SF Supes’ Stellar Year

by on August 1, 2017

Has any prior San Francisco Board of Supervisors passed more critical housing legislation in a seven month period than the current group in 2017?  I don’t think so.

Yet the Board’s stellar record has gotten little attention. The health care battle and all things Trump have overshadowed the remarkable success of San Francisco’s local officials this year. It’s time to provide a reminder, as well as explanations for the Board’s unprecedented success.

Major Progress on Housing

In 2017, the Board has already strengthened the city’s SRO Hotel anti-conversion ordinance, toughened enforcement against sham Owner Move-In evictions, enacted density bonuses for affordable housing via HOME-SF, finalized new inclusionary housing rules and passed stronger restrictions on short-term rentals (this measure was vetoed by the mayor).

Each of these achievements would alone represent a successful seven months for many prior Boards.

To put this in perspective, the city’s SRO law had not been strengthened since 1990. That’s 27 years ago.

San Francisco voters have passed stronger measures to stop sham OMI evictions, but it is rare for the Supervisors to do so. And remarkably, on the most sweeping new enforcement procedure—non-profit right of enforcement—the vote was 11-0!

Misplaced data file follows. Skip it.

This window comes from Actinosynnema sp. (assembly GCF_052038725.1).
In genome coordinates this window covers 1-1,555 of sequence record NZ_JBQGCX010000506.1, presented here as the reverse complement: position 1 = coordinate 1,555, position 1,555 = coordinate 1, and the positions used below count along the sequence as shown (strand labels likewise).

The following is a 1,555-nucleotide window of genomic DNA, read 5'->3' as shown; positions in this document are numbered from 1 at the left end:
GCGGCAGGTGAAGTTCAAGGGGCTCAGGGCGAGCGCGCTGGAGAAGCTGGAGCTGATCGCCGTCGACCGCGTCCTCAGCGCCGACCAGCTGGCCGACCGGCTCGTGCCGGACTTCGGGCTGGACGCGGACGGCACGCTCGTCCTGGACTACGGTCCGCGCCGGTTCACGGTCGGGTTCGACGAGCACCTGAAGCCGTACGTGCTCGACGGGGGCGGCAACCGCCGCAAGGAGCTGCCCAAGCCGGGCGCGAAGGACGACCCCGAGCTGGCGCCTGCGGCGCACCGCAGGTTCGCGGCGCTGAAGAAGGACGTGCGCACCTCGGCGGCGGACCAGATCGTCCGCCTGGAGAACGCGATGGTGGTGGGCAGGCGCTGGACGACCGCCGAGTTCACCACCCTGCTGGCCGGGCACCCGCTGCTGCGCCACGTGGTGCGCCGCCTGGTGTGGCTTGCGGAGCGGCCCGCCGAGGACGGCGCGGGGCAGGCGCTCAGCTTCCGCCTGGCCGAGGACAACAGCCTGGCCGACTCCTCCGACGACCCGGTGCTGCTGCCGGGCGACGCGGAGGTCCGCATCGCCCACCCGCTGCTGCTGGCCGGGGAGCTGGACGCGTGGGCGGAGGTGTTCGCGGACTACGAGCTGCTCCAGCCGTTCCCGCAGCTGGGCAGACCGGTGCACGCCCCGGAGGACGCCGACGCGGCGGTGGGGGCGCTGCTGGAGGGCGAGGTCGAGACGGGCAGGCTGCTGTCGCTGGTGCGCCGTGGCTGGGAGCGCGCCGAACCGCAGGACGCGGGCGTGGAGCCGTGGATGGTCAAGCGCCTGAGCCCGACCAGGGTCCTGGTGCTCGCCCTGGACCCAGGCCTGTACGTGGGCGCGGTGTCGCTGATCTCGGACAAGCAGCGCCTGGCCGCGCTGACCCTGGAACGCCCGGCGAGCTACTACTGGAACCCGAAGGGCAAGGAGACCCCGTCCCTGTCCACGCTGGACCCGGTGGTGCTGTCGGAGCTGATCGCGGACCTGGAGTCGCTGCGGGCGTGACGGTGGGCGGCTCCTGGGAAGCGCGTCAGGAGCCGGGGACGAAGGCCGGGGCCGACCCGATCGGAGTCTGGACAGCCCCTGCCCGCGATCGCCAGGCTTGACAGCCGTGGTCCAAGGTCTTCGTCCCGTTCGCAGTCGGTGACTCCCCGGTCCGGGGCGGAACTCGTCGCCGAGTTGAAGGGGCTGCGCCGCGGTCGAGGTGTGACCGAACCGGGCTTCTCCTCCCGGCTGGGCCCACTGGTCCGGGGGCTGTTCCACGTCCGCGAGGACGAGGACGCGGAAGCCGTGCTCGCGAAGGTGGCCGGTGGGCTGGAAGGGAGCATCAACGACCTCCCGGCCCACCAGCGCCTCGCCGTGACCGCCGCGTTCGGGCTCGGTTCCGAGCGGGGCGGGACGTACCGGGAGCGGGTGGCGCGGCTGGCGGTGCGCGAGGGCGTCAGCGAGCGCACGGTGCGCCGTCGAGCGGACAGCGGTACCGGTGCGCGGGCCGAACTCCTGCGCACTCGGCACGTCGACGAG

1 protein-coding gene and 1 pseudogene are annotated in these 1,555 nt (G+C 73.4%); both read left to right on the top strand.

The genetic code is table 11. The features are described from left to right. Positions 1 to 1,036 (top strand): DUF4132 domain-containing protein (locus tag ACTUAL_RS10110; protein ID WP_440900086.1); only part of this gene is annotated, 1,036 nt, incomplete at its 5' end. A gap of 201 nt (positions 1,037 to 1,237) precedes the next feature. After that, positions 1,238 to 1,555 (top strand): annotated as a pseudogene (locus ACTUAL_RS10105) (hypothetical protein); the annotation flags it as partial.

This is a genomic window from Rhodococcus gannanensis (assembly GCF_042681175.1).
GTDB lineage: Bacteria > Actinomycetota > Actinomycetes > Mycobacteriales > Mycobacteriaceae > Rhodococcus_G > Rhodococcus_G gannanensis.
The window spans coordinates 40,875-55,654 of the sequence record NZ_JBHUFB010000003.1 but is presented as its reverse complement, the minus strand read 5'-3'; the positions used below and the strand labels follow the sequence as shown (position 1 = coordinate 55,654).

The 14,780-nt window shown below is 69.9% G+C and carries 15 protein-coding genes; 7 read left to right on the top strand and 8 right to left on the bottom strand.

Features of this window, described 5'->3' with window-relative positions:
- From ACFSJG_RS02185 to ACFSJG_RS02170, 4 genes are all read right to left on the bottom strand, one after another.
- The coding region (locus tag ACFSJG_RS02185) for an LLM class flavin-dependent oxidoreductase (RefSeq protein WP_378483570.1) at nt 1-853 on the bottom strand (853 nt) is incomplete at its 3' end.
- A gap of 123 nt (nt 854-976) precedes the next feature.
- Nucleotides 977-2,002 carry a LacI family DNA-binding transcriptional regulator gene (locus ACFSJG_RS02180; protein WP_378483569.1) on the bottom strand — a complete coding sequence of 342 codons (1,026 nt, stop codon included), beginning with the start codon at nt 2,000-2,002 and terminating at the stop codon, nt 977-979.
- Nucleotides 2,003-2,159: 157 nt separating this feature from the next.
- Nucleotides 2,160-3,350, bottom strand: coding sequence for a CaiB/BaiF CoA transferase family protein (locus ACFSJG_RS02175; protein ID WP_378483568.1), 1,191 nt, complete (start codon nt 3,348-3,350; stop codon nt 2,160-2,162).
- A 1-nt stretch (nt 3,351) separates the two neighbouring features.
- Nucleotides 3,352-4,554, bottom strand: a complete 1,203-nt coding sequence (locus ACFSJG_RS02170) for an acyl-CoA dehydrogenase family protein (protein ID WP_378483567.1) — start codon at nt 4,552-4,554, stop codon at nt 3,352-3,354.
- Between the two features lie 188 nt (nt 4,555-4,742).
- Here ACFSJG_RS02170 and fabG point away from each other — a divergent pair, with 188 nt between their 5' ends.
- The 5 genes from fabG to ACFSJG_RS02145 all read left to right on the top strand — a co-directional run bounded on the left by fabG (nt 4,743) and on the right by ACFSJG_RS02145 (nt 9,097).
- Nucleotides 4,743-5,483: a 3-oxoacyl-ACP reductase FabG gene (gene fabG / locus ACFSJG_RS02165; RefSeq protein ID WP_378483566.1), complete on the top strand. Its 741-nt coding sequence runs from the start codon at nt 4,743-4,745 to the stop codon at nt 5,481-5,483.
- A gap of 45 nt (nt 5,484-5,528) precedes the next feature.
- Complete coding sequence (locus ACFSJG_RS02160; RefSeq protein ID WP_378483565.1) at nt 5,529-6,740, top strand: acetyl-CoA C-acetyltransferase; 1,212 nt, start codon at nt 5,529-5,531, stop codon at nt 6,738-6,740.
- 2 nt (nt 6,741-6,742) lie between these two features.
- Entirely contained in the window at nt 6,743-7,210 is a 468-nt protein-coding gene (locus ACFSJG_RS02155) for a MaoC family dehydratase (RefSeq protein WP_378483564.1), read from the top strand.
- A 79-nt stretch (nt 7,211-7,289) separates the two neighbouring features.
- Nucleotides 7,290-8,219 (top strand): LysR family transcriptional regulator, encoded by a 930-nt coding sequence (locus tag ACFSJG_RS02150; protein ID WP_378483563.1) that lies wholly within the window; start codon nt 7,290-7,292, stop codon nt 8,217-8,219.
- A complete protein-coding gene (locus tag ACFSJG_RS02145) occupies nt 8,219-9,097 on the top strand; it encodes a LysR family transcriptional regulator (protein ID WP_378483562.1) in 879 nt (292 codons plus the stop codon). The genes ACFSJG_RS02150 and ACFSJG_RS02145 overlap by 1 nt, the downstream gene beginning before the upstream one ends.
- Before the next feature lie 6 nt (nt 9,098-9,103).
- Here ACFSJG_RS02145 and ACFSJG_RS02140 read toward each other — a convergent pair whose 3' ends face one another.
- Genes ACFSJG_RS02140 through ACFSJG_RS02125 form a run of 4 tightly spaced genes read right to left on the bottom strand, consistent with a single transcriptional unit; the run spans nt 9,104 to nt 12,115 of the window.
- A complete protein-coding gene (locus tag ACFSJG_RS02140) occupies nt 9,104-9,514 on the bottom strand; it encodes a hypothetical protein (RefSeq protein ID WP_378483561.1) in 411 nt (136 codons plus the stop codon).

I really wish former SF Tenant Union leader Ted Gullicksen were alive to see that vote. He would never have believed it possible.

Trying to build housing on the city’s Westside has been considered hopeless for decades. Mayor Lee vowed to change this, and the SF Planning Department initiated an effort to do so.

It did not go well. In 2016, the predecessor to HOME-SF had insufficient political support to even reach a vote of the full Board.

But in 2017, virtually the same legislation passed—and on second reading the vote was also 11-0. The measure does more than bring 16,000 additional housing units to the city; it changes the popular mindset about the city’s recognizing the need to build more housing.

The struggle over creating new inclusionary housing rules seemed to leave all sides less than satisfied. But this is another case of our Board coming together to get key legislation passed. And yes, the vote was 11-0.

Mark Leno certainly recalls the struggle he faced to enact the city’s first inclusionary housing law; Aaron Peskin was on the Board that passed it. We’ve gone from an all-out war over 10-12% affordable housing requirements to a unanimous vote for what will soon be 20% inclusionary for most of the city.

While the Board’s short-term rental legislation was vetoed, a new agreement between San Francisco and Airbnb will make registration and enforcement much easier.  City Attorney Dennis Herrera deserves much of the credit but the Board’s engagement with the issue clearly helped.

None of the measures were mere window-dressing. This was not a case of  politicians wanting to appear they are addressing the housing crisis without actually taking meaningful action.